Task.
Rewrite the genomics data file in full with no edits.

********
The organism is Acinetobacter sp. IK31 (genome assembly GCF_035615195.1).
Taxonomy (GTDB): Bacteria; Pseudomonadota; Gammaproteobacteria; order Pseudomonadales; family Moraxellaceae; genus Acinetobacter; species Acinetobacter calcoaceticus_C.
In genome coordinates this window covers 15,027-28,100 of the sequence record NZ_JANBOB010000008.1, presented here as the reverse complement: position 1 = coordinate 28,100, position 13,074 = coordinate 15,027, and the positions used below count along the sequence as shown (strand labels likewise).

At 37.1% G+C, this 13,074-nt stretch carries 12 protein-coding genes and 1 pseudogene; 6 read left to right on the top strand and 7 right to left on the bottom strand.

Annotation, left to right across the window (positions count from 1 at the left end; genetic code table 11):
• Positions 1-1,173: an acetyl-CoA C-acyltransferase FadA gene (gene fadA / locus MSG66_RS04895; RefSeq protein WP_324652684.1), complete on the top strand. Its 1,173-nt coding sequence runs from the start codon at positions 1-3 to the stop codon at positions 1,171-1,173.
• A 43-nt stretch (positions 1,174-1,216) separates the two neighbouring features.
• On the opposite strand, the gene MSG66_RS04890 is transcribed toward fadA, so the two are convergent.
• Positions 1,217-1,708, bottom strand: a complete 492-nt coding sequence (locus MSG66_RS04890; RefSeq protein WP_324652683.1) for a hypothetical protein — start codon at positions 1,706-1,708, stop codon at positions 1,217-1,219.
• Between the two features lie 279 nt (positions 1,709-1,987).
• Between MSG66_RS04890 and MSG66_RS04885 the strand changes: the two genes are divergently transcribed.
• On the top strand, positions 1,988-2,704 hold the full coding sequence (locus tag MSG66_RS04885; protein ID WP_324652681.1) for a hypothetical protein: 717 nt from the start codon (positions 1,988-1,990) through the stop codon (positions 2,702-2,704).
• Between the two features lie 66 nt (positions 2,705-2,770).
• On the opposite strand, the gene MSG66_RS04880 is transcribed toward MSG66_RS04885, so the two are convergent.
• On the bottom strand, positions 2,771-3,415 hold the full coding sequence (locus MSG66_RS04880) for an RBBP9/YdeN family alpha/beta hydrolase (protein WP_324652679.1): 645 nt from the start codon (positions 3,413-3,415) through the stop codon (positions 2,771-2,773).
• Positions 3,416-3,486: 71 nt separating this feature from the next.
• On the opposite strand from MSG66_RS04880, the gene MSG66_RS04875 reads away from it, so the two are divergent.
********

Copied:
The organism is Acinetobacter sp. IK31 (genome assembly GCF_035615195.1).
Taxonomy (GTDB): Bacteria; Pseudomonadota; Gammaproteobacteria; order Pseudomonadales; family Moraxellaceae; genus Acinetobacter; species Acinetobacter calcoaceticus_C.
In genome coordinates this window covers 15,027-28,100 of the sequence record NZ_JANBOB010000008.1, presented here as the reverse complement: position 1 = coordinate 28,100, position 13,074 = coordinate 15,027, and the positions used below count along the sequence as shown (strand labels likewise).

At 37.1% G+C, this 13,074-nt stretch carries 12 protein-coding genes and 1 pseudogene; 6 read left to right on the top strand and 7 right to left on the bottom strand.

Annotation, left to right across the window (positions count from 1 at the left end; genetic code table 11):
• Positions 1-1,173: an acetyl-CoA C-acyltransferase FadA gene (gene fadA / locus MSG66_RS04895; RefSeq protein WP_324652684.1), complete on the top strand. Its 1,173-nt coding sequence runs from the start codon at positions 1-3 to the stop codon at positions 1,171-1,173.
• A 43-nt stretch (positions 1,174-1,216) separates the two neighbouring features.
• On the opposite strand, the gene MSG66_RS04890 is transcribed toward fadA, so the two are convergent.
• Positions 1,217-1,708, bottom strand: a complete 492-nt coding sequence (locus MSG66_RS04890; RefSeq protein WP_324652683.1) for a hypothetical protein — start codon at positions 1,706-1,708, stop codon at positions 1,217-1,219.
• Between the two features lie 279 nt (positions 1,709-1,987).
• Between MSG66_RS04890 and MSG66_RS04885 the strand changes: the two genes are divergently transcribed.
• On the top strand, positions 1,988-2,704 hold the full coding sequence (locus tag MSG66_RS04885; protein ID WP_324652681.1) for a hypothetical protein: 717 nt from the start codon (positions 1,988-1,990) through the stop codon (positions 2,702-2,704).
• Between the two features lie 66 nt (positions 2,705-2,770).
• On the opposite strand, the gene MSG66_RS04880 is transcribed toward MSG66_RS04885, so the two are convergent.
• On the bottom strand, positions 2,771-3,415 hold the full coding sequence (locus MSG66_RS04880) for an RBBP9/YdeN family alpha/beta hydrolase (protein WP_324652679.1): 645 nt from the start codon (positions 3,413-3,415) through the stop codon (positions 2,771-2,773).
• Positions 3,416-3,486: 71 nt separating this feature from the next.
• On the opposite strand from MSG66_RS04880, the gene MSG66_RS04875 reads away from it, so the two are divergent.